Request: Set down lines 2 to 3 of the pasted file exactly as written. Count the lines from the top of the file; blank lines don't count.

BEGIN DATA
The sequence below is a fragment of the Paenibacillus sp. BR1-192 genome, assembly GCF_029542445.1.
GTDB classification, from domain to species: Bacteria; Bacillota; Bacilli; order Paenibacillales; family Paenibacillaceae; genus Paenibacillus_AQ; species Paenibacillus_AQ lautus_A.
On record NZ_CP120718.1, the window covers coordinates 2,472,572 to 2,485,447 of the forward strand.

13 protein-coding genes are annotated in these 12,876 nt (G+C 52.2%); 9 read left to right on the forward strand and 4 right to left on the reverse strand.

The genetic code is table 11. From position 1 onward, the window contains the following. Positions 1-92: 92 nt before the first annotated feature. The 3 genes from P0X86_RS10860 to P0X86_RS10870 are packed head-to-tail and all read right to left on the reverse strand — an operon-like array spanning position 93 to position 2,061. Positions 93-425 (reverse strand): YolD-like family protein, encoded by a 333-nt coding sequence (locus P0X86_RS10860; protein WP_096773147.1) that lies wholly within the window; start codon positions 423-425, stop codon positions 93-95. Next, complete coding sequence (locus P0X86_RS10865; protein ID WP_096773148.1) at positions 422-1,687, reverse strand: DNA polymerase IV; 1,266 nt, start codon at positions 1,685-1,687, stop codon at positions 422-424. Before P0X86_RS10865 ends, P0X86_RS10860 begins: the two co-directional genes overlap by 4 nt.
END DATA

GTDB classification, from domain to species: Bacteria; Bacillota; Bacilli; order Paenibacillales; family Paenibacillaceae; genus Paenibacillus_AQ; species Paenibacillus_AQ lautus_A.
On record NZ_CP120718.1, the window covers coordinates 2,472,572 to 2,485,447 of the forward strand.